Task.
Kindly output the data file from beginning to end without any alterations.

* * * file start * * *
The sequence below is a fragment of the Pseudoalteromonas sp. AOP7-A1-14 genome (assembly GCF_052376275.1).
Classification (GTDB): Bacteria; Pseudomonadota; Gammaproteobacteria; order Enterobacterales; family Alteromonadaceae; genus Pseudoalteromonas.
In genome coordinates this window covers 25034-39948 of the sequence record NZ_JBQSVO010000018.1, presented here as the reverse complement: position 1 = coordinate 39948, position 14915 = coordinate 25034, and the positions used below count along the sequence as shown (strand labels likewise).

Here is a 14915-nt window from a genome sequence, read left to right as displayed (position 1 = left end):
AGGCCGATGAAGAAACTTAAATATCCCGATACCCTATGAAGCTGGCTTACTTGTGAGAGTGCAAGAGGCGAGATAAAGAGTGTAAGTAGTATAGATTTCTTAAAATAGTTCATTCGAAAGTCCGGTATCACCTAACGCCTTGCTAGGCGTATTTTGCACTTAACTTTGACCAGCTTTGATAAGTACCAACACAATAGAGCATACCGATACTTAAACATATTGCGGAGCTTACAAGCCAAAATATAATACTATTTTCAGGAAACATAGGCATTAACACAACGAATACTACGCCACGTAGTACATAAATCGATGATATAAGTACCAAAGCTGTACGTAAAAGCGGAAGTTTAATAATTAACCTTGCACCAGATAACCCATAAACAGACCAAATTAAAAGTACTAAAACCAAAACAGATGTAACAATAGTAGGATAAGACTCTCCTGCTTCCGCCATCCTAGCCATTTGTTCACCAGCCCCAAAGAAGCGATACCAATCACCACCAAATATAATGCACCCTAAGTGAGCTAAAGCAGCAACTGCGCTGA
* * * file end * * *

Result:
The sequence below is a fragment of the Pseudoalteromonas sp. AOP7-A1-14 genome (assembly GCF_052376275.1).
Classification (GTDB): Bacteria; Pseudomonadota; Gammaproteobacteria; order Enterobacterales; family Alteromonadaceae; genus Pseudoalteromonas.
In genome coordinates this window covers 25034-39948 of the sequence record NZ_JBQSVO010000018.1, presented here as the reverse complement: position 1 = coordinate 39948, position 14915 = coordinate 25034, and the positions used below count along the sequence as shown (strand labels likewise).

Here is a 14915-nt window from a genome sequence, read left to right as displayed (position 1 = left end):
AGGCCGATGAAGAAACTTAAATATCCCGATACCCTATGAAGCTGGCTTACTTGTGAGAGTGCAAGAGGCGAGATAAAGAGTGTAAGTAGTATAGATTTCTTAAAATAGTTCATTCGAAAGTCCGGTATCACCTAACGCCTTGCTAGGCGTATTTTGCACTTAACTTTGACCAGCTTTGATAAGTACCAACACAATAGAGCATACCGATACTTAAACATATTGCGGAGCTTACAAGCCAAAATATAATACTATTTTCAGGAAACATAGGCATTAACACAACGAATACTACGCCACGTAGTACATAAATCGATGATATAAGTACCAAAGCTGTACGTAAAAGCGGAAGTTTAATAATTAACCTTGCACCAGATAACCCATAAACAGACCAAATTAAAAGTACTAAAACCAAAACAGATGTAACAATAGTAGGATAAGACTCTCCTGCTTCCGCCATCCTAGCCATTTGTTCACCAGCCCCAAAGAAGCGATACCAATCACCACCAAATATAATGCACCCTAAGTGAGCTAAAGCAGCAACTGCGCTGA